The trouble for me is, knowing exactly what I’m offering and working out how it can help Person X Over There whose needs I don’t get yet. And figuring out whether Person X has the money I deserve (ohh, a lovely word, that one, full of entitlement and a host of other traps).

    • Strike that “deserve” from your vocabulary this instant. If you offer a valuable product or service that serves people, then you deserve to paid for it accordingly, period.

      And I’m on board with the “start small” mantra when it comes to doing a little something every day, starting somewhere, building momentum, etc. Small steps are one thing–placing small VALUE on those steps, however, especially when you’re putting your all into them, is another thing altogether.

  • I (still) love, Love, LOVE this one, Kelly! So Freakin’ True!!

    • Thanks, Karen! I kinda needed to hear it myself this week, too. 🙂

  • just me, KimmD!

    Wow! I’m glad you reposted this! I was introduced to oDesk & elance a year or so ago (now I believe they’ve merged), but it’s hysterical. It appeared I was always charging more than what they wanted. I started to question myself and wonder whether something was wrong with me. I keep getting invites to bid for positions, but I’ve stopped (COMPLETE WASTE of time and energy.) I see now that I’m not alone! I don’t know what type of work product those people delivered, but as the saying goes, “you get what you pay for… always.” I received an email from Elance stating they miss me. *ignored* I may respond sending this very message. Totally waste of time. Thanks for sharing again.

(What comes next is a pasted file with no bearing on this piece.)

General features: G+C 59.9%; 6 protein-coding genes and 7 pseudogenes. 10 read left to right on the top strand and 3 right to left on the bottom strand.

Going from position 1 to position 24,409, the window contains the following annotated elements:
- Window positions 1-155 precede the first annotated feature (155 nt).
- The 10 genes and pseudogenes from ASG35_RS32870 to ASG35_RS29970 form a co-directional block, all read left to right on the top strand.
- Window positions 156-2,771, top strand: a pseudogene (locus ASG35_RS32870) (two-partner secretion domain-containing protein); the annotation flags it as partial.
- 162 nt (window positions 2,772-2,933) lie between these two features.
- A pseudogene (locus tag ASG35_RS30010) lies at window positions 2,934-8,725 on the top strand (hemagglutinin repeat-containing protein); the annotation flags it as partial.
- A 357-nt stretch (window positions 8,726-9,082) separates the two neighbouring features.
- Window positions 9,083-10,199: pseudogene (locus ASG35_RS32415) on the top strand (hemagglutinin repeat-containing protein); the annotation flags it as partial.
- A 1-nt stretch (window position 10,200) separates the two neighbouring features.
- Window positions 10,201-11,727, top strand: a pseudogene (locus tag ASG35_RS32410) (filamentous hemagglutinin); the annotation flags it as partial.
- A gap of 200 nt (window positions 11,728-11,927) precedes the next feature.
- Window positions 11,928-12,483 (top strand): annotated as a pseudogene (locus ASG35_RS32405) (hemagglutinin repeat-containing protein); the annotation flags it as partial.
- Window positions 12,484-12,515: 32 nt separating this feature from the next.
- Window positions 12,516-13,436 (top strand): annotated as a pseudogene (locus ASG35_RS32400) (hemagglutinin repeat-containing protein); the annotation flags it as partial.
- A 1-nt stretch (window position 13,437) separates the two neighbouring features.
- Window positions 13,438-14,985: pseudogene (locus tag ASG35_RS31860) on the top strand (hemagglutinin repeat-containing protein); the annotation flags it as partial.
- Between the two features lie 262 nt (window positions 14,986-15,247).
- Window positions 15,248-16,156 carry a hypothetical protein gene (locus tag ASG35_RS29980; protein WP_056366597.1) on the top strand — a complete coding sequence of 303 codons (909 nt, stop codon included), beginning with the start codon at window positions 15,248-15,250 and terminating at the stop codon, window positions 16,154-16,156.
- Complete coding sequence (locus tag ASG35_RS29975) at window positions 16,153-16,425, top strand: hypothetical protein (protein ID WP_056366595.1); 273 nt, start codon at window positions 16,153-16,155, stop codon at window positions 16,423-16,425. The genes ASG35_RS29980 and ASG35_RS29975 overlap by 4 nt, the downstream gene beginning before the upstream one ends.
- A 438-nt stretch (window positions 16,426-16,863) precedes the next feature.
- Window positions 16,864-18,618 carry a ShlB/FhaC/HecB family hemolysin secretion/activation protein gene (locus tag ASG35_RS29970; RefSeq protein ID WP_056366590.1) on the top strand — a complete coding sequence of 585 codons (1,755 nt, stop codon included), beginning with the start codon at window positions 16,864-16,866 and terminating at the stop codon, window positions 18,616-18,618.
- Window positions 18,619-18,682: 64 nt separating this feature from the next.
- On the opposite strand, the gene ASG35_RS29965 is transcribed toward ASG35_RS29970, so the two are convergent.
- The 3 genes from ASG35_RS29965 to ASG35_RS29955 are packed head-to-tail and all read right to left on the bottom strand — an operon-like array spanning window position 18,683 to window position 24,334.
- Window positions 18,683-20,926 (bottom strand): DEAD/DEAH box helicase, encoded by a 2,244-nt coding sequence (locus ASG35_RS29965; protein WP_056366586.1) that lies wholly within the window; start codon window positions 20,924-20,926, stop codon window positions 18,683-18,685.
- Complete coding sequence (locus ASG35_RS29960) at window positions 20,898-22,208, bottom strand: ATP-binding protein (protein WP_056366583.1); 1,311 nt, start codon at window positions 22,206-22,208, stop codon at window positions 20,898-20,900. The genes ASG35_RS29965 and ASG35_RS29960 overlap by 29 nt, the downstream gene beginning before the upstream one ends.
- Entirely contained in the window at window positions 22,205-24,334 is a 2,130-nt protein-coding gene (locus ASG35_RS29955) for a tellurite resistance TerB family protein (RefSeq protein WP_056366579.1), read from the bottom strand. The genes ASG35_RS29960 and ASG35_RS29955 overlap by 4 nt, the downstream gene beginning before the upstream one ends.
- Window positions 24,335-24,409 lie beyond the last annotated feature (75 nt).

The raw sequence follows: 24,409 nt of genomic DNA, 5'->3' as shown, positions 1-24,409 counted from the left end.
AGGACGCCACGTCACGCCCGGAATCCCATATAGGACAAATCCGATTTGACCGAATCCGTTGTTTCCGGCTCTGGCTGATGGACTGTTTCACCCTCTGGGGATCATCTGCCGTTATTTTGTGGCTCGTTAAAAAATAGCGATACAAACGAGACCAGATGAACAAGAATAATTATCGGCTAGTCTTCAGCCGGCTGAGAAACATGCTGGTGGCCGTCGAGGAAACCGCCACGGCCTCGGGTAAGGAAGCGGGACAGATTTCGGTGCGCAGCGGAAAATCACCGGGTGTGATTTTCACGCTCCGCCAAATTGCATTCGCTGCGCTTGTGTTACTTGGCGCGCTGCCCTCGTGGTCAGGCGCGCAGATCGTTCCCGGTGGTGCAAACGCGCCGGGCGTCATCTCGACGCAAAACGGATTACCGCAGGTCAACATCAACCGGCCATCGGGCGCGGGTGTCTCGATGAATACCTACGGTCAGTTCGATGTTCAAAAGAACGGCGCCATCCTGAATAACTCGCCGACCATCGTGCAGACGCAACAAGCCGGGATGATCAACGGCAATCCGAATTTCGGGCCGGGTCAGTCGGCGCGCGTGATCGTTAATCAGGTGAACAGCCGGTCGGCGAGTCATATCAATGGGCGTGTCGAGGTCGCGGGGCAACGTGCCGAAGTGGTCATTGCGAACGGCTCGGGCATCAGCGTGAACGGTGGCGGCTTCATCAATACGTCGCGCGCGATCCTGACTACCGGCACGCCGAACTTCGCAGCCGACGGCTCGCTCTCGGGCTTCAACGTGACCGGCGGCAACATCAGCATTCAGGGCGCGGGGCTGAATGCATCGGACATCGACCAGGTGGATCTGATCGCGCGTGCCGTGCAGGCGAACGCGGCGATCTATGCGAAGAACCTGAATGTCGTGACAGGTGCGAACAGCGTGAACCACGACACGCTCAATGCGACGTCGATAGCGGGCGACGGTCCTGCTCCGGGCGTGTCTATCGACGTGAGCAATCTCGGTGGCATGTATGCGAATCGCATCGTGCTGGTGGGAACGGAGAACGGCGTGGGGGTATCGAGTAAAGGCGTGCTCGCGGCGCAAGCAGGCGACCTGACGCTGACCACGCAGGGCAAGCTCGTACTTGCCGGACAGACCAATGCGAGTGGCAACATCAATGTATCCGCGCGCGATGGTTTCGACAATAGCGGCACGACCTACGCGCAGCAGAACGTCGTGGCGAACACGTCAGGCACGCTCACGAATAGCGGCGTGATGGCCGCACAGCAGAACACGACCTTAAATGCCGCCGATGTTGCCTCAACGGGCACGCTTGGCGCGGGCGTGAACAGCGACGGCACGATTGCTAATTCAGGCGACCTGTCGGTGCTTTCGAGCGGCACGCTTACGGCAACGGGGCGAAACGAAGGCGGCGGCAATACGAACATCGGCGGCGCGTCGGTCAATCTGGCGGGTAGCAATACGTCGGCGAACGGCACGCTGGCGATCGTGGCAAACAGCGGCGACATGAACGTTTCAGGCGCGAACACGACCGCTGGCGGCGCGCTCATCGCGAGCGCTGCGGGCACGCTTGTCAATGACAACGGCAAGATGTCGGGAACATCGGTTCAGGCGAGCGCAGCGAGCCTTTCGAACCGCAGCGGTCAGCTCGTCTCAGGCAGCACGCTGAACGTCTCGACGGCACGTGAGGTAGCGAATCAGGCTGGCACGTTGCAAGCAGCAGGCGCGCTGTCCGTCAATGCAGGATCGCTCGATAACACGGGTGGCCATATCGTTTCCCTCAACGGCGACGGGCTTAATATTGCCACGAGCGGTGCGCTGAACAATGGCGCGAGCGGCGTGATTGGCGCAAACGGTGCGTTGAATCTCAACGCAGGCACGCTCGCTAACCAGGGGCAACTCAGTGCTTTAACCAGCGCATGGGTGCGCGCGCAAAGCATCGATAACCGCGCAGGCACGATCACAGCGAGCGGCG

• So glad you’ve seen the light! Those sites are a rabbit hole down which way too many a freelancer has fallen.

      Value your talents for what they’re worth, and insist on clients and projects that do the same!

  • I think saying “think of the children” makes sense. When you low ball yourself, you ruin the economy for the next generation of people in your field who will be expected to work for less because you did.

    This post hit such a nerve with me. I want to start a movement with people like you to make this shit stop